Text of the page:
BEC and Advance Fee Scam is more common to smaller quantities of PPE.Fraudulent actors in the post COVID 19 era have been using PPE shortages as a basis to scam people with smaller quantities and units of PPE may try to use advance fee and business email compromise (BEC) schemes. BEC is more common to sham sales of COVID19 Vaccines, which is a more recent scam.

For very small quantities of PPE, you should try to use on online escrow service or ideally demand the use of PayPal. PayPal’s high costs and fees do tend to deter buyers seeking to make safer transactions though.

In advance fee schemes related to procurement, a victim is asked to pay (partially or in full) to a purported seller or a broker for a good or service and then receives little or nothing in return or something in the nature of defective goods.

BEC schemes often involve the spoofing of a legitimate known email of a good or well-known business, and/or the use of the address or use of a nearly identical email address to communicate with a victim to redirect legitimate payments to a bank account controlled by fraudsters.

A variation on BEC schemes can involve similar social engineering techniques via phone calls, where as the classic scam involved people pretending to be from Tax Departments, or Microsoft helplines.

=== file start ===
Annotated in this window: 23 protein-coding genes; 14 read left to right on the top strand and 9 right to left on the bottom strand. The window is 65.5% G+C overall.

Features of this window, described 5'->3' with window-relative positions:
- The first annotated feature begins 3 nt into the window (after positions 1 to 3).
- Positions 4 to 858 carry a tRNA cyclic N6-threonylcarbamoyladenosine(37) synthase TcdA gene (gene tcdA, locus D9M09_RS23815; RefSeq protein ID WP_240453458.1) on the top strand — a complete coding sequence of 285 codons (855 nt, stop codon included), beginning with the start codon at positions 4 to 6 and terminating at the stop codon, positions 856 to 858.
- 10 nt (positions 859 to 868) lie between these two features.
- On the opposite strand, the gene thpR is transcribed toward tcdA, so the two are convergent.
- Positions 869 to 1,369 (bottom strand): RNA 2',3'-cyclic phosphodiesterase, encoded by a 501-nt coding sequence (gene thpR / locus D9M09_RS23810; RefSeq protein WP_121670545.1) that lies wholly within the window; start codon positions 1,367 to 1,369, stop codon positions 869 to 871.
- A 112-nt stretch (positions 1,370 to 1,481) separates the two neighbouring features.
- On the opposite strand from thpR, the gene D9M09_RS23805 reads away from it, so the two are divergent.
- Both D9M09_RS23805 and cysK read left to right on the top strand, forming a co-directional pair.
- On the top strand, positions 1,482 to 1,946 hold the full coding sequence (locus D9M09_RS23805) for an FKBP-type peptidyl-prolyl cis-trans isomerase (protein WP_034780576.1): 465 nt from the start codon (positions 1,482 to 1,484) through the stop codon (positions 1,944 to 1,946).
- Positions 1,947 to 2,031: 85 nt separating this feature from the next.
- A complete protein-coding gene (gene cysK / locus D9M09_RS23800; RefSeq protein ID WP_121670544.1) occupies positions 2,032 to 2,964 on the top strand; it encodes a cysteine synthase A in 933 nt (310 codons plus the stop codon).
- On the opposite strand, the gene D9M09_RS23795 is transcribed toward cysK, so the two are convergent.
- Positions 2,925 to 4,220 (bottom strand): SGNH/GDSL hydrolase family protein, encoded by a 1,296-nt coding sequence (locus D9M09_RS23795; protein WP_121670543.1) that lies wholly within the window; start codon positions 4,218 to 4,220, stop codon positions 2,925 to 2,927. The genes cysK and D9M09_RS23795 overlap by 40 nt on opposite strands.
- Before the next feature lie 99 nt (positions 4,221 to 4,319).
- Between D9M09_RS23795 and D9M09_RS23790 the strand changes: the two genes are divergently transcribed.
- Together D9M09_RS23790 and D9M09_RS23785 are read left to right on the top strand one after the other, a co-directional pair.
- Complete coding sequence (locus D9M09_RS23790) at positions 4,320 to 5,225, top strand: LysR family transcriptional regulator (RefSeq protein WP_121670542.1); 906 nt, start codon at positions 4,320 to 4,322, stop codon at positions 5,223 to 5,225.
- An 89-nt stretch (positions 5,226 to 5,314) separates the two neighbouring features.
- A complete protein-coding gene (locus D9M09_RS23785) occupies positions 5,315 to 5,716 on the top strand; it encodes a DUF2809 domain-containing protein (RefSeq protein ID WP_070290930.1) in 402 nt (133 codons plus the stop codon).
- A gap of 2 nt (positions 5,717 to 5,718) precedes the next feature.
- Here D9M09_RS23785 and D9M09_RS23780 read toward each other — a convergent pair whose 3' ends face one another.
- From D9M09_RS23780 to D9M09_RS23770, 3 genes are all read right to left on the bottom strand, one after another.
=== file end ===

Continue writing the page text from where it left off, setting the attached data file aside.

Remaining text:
Coming specially to advance fee scams affect PPE sales and make the vulnerable to fraud, it should be noted that while pre-payment is more common in the current environment, it substantially increases the risk of a buyer being defrauded and eliminates most potential recourse, as the business completely disappears or goes unresponsive.

Have you been a victim of such a scam during COVID19? Feel free to drop us an email at aemen@joshandmak.com if you need legal assistance.

By Josh and Mak For Business

Josh and Mak Business is a part of Josh and Mak International